SENATOR PEACE PRIZE
Former Sen. Max Cleland of Georgia is publicly mulling a run for the Senate seat being abandoned by retiring Sen. Zell Miller, but the state Democratic Party, clearly in panic mode, is tossing out other names it thinks may be more attractive to state voters. How ’bout former President Jimmy Carter?
“Yeah, it’s pretty bad down here. We’re reacting like a bunch of amateurs,” says a Democratic state party operative. “Unless they offer some kind of award in the Senate that Carter can campaign for, he isn’t going to run.”
Carter famously campaigned for more than two decades for the Nobel Peace Prize, which he finally won late last year. Carter himself has expressed no interest in running for the Senate. Nor, it should be added, has he said he’s not interested. But a draft Carter campaign wouldn’t be surprising given the old party war horses the Democrats have had to fall back on of late: Mondale, Lautenberg, even talk of a Mario Cuomo or Gary Hart comeback.
The root of the Carter rumors seems to be comments Carter made to the press in the aftermath of the stunning Republican sweep through Georgia in the last election. The retired peanut farmer complained about the fall campaign’s tone and negativity.
“I guess the thinking is that Carter’s presence in a race would force a more civil tone, but if this is the best we can do, we’re in bad shape,” says the party loyalist. “I know we’re tearing about looking for anyway to stop the bleeding from November, but a Carter candidacy is ludicrous.”
Republicans are lining up for the opportunity to run for Miller’s seat. Best known among the rumored potential candidates: former Rep. Bob Barr and current state party chairman Ralph Reed.
Cleland might be in the best position to run on the Democratic side, his grassroots operation having just disbanded, but not so long ago that it couldn’t be back and operational in a few months.
It isn’t just in Georgia that Democrats are having problems with the 2004 campaign. In Washington, the DNC is concerned about a possible announcement later this week or early next that Florida Sen. Bob Graham may not run for re-election in order to enter the presidential sweepstakes.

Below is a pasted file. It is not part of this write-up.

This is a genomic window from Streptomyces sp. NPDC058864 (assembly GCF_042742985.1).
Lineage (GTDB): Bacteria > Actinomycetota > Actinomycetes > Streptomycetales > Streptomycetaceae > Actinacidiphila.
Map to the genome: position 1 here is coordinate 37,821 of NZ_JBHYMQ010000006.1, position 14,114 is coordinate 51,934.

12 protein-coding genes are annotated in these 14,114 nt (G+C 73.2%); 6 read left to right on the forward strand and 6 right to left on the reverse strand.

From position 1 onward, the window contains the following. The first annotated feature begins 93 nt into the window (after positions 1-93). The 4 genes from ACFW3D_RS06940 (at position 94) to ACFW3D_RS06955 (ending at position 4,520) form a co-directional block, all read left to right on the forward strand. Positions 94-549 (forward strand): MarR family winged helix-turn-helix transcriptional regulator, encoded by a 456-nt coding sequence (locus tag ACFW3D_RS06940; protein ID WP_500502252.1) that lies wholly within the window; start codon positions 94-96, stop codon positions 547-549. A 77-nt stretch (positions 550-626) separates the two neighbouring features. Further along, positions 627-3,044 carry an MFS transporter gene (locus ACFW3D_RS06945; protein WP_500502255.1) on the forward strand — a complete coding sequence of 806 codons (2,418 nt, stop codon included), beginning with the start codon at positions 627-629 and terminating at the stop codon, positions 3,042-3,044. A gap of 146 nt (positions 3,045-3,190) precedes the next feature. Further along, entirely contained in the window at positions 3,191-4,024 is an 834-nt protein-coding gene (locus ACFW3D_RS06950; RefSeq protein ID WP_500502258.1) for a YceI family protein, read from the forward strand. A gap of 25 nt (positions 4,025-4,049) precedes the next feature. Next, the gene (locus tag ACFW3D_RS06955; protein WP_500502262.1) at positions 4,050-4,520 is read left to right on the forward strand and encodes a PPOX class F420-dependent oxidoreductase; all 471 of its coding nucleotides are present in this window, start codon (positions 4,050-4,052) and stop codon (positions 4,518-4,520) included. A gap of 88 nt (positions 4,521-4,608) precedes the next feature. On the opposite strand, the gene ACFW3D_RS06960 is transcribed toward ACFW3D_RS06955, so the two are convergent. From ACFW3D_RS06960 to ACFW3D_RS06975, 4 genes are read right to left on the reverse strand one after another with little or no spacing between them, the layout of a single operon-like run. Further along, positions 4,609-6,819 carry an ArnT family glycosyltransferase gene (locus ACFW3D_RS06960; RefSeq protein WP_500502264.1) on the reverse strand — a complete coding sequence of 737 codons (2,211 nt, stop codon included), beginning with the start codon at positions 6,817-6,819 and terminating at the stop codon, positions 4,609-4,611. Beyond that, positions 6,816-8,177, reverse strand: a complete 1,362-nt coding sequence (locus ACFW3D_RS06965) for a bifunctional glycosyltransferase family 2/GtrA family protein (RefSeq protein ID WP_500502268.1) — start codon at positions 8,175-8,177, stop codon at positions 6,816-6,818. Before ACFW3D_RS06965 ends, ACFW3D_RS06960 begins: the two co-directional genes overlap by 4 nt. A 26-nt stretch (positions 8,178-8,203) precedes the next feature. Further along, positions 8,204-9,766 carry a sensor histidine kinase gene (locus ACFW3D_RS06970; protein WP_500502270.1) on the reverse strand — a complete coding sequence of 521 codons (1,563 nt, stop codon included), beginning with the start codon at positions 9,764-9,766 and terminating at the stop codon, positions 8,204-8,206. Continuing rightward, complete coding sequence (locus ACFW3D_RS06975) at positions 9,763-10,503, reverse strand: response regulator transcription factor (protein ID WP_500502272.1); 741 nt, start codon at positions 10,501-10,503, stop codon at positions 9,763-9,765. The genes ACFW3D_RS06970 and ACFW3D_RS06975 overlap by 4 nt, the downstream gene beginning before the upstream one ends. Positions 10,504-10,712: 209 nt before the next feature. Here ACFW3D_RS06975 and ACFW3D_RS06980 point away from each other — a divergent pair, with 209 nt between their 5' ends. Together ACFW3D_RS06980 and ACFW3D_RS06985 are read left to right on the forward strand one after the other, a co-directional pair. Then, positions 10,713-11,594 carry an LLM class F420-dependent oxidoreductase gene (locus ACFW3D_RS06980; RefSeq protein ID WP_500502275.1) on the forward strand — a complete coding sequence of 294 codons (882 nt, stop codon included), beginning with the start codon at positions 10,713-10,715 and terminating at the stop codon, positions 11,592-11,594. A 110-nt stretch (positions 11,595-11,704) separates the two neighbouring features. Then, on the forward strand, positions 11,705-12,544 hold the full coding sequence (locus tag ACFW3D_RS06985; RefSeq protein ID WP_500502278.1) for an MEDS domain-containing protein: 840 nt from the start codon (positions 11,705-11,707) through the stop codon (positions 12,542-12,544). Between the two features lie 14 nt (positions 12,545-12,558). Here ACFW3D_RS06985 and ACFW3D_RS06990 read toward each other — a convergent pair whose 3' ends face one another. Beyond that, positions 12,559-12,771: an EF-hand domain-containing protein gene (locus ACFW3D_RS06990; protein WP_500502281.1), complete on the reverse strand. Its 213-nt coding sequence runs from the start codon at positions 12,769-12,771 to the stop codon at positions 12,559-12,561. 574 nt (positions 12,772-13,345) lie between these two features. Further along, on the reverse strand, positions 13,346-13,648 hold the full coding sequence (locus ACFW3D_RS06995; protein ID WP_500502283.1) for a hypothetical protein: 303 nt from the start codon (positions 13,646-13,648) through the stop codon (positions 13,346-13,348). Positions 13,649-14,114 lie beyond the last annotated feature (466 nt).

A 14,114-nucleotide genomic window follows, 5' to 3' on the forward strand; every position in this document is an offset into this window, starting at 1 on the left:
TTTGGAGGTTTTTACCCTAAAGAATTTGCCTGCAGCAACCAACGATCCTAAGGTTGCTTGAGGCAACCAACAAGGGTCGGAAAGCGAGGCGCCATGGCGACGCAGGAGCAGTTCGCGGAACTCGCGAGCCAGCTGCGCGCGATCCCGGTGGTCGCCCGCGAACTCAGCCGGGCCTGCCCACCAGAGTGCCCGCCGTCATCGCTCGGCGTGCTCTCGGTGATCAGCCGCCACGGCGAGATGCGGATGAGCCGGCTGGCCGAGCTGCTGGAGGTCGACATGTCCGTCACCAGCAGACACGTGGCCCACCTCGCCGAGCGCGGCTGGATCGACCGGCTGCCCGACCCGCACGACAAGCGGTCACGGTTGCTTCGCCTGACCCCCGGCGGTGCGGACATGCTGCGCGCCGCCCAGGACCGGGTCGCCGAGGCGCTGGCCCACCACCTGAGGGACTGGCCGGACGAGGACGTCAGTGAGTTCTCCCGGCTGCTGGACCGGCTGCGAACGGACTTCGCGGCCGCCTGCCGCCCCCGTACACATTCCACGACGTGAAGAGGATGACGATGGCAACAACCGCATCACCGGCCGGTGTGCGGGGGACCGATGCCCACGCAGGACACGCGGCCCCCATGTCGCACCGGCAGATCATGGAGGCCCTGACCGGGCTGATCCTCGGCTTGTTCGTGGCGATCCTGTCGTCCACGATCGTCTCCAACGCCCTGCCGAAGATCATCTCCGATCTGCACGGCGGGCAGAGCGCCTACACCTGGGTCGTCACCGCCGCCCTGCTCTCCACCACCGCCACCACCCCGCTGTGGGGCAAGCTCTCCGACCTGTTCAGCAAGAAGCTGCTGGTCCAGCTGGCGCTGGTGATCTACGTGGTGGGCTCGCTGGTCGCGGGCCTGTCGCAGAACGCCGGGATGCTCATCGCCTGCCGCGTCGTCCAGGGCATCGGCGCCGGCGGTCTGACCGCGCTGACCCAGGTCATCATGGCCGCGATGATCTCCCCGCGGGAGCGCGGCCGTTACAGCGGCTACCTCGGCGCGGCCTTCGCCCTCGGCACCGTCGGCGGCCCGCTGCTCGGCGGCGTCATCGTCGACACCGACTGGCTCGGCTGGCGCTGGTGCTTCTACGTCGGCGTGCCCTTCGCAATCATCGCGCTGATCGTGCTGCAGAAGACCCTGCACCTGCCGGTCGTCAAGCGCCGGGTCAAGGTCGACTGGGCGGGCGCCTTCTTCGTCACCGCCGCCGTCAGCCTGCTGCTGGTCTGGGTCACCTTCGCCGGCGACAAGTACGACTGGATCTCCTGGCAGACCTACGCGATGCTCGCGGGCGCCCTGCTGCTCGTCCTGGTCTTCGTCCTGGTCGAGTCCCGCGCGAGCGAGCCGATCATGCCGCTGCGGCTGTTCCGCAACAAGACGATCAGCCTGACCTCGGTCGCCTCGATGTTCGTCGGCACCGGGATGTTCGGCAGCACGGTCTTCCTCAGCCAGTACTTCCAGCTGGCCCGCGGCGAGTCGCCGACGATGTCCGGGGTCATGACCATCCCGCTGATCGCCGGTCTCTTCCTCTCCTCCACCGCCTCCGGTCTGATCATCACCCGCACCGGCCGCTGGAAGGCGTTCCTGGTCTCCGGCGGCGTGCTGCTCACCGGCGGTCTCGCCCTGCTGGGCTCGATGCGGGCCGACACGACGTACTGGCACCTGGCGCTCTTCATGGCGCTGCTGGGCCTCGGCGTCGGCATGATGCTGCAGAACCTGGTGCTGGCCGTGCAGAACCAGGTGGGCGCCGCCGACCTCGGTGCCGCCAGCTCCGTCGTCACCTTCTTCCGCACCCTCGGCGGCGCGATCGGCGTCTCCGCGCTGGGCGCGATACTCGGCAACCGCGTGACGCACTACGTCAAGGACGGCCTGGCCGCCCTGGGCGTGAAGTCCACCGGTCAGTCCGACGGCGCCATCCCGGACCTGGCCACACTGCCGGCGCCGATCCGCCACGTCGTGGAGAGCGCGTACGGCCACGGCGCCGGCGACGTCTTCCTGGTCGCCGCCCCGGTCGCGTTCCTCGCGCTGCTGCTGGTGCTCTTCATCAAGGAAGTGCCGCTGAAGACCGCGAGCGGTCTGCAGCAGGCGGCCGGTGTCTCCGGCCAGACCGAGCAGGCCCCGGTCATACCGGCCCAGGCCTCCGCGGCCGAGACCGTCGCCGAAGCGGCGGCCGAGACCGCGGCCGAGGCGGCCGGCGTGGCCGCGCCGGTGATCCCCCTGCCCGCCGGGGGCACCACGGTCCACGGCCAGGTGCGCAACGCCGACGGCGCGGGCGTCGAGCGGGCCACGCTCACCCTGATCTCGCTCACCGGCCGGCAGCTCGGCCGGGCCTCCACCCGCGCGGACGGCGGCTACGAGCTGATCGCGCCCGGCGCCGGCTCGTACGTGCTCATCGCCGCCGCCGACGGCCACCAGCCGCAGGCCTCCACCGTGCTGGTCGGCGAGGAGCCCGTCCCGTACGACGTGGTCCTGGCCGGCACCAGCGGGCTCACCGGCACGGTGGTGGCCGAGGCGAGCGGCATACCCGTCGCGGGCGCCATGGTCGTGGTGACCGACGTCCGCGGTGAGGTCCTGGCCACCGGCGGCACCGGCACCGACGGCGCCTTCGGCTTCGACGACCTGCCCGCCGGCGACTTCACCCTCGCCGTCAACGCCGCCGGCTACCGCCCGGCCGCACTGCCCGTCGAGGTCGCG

The Graham bid creates problems on two fronts: “Well, we’d have to find another candidate to run down there,” says a Democratic National Committee staffer, “and then there’s Graham’s financial base, which runs across the state. If he’s taking money to run for president, he’s almost certainly going to be affecting other candidates counting on the same pool of donors for support. If he isn’t happy with the candidate [the DNC chooses to back], he could hurt us.”
Even more frightening is the name that has been floating down in Florida like a slowly deflating floaty off the Miami shoreline: Janet Reno. “We have to nip that one in the bud,” says the DNC staffer. “We can’t afford to go through that again. But if Graham goes for the presidency, we go from a seat that is pretty safe to a seat that’s up for grabs. When you look at what we’re up against, defending another at-risk seat is not what we need this time around.”
Despite those concerns, the DNC source said there was no talk of Terry McAuliffe or other party elders stepping up to persuade Graham not to run.
Already, Republican Rep. Mark Foley has been staking out Washington and Florida donors for his possible run for Graham’s seat should Graham decide to run for president. Earlier this month, Foley met with a number of lobbyists, laying out his campaign plans should he run for higher office.
And then there is Kansas, where Democrats, fresh off their upset win in the governor’s race there, are looking to duplicate that success in finding a challenger to Sen. Sam Brownback. Brownback won re-election in 1998 with more than 60 percent of the vote, yet the state Democrats feel emboldened by their recent success. So whose name are they dropping as a 2004 challenger? Former U.S. congressman and Clinton Agriculture Secretary Dan Glickman.
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